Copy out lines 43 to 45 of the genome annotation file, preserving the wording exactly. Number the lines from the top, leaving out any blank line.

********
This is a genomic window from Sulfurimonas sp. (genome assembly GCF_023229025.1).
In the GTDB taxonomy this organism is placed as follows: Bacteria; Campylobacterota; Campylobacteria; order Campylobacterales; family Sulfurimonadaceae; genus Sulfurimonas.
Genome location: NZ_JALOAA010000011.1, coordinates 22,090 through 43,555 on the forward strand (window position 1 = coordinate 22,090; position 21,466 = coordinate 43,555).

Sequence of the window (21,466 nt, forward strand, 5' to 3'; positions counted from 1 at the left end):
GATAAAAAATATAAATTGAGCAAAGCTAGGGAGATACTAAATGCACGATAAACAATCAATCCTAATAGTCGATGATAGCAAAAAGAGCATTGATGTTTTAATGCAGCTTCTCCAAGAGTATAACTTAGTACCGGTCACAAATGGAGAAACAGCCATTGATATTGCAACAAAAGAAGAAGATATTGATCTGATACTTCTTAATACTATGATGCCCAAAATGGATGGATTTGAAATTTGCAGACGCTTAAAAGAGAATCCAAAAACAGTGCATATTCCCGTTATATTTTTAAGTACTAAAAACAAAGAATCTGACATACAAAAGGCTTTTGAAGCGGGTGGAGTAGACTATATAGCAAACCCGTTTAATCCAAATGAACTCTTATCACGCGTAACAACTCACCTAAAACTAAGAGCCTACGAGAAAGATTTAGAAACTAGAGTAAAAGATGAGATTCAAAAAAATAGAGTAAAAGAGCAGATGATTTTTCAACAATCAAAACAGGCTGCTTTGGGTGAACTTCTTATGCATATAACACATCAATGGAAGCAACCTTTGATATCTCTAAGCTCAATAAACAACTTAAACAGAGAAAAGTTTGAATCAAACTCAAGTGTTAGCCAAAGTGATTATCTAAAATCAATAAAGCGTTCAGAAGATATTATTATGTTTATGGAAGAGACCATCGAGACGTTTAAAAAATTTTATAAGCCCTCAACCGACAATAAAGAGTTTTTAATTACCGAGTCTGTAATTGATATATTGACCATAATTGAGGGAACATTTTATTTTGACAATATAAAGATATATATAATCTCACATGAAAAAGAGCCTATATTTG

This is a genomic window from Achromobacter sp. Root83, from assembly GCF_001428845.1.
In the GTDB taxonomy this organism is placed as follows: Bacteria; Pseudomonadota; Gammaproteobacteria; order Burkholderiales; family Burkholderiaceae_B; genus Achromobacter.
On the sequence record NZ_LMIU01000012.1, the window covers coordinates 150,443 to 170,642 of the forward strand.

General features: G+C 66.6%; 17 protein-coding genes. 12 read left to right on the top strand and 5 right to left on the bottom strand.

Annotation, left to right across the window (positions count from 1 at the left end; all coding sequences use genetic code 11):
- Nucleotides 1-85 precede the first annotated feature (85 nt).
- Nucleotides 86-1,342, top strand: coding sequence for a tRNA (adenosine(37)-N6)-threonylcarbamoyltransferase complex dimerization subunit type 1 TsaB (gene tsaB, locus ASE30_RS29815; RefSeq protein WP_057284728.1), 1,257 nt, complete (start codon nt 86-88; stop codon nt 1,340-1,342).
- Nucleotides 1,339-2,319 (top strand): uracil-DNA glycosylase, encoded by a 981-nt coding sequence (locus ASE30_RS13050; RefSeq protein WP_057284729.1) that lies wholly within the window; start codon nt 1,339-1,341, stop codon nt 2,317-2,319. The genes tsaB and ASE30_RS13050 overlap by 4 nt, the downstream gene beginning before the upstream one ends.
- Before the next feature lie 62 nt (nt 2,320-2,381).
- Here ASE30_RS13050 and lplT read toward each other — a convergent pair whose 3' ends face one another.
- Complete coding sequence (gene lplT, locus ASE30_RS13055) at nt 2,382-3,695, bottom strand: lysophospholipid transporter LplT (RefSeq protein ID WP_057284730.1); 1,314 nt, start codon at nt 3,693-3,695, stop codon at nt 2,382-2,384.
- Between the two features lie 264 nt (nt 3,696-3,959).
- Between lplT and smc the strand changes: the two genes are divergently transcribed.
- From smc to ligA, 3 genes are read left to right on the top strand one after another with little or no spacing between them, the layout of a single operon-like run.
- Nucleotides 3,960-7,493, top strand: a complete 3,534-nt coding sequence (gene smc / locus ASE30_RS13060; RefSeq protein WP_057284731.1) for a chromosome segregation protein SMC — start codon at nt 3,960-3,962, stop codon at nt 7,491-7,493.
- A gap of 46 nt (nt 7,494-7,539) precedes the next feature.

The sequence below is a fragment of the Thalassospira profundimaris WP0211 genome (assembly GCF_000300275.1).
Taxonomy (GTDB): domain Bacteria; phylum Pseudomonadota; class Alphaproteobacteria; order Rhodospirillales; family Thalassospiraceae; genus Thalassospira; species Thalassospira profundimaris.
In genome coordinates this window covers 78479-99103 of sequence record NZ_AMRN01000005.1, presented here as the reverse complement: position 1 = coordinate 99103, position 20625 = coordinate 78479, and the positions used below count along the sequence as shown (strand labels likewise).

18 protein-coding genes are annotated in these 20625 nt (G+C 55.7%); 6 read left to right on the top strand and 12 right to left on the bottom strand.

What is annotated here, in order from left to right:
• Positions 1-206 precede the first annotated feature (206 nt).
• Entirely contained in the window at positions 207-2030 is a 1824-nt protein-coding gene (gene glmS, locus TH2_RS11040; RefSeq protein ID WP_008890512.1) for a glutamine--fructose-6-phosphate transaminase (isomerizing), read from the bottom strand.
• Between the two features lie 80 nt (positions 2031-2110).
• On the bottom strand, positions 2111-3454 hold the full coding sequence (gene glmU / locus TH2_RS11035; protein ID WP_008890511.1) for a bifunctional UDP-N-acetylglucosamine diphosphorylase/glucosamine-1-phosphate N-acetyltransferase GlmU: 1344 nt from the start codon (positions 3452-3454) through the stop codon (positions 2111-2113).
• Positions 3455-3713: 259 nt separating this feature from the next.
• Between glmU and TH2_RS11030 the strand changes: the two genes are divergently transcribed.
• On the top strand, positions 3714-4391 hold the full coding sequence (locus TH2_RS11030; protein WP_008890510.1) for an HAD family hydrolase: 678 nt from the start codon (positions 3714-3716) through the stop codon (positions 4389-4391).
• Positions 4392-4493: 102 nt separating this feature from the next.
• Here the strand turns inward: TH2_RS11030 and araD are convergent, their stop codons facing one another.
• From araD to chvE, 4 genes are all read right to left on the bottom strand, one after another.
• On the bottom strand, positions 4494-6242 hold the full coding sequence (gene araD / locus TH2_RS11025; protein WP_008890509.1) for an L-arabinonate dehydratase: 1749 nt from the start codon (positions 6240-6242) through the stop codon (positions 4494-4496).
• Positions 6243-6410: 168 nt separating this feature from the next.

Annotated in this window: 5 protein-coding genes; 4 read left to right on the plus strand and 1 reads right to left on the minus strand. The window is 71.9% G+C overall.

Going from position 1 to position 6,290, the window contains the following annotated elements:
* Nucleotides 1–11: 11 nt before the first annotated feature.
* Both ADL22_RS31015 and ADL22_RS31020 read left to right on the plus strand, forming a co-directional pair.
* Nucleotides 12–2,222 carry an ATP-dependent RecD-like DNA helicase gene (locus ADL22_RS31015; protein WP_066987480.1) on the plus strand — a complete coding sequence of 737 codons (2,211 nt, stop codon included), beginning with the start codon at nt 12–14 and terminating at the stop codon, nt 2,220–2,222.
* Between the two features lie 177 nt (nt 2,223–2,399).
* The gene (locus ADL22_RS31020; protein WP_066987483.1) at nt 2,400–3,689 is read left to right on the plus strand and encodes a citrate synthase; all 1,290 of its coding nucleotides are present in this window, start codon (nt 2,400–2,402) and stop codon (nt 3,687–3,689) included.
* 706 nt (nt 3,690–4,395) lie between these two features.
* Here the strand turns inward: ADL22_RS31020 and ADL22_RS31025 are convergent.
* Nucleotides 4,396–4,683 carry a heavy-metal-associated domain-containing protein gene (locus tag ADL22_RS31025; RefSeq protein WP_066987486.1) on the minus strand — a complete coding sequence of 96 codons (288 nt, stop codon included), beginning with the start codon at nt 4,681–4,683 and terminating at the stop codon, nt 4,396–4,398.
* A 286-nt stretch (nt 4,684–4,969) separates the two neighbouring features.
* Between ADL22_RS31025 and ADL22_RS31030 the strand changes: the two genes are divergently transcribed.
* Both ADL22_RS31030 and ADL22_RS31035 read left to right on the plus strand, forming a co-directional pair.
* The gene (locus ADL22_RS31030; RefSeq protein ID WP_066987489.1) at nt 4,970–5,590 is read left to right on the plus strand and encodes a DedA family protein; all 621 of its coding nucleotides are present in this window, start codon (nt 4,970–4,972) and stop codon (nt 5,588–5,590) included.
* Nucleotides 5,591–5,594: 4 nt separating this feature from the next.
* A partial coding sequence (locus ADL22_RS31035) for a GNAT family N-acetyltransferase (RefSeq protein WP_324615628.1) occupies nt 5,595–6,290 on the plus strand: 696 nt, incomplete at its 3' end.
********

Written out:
* Nucleotides 12–2,222 carry an ATP-dependent RecD-like DNA helicase gene (locus ADL22_RS31015; protein WP_066987480.1) on the plus strand — a complete coding sequence of 737 codons (2,211 nt, stop codon included), beginning with the start codon at nt 12–14 and terminating at the stop codon, nt 2,220–2,222.
* Between the two features lie 177 nt (nt 2,223–2,399).
* The gene (locus ADL22_RS31020; protein WP_066987483.1) at nt 2,400–3,689 is read left to right on the plus strand and encodes a citrate synthase; all 1,290 of its coding nucleotides are present in this window, start codon (nt 2,400–2,402) and stop codon (nt 3,687–3,689) included.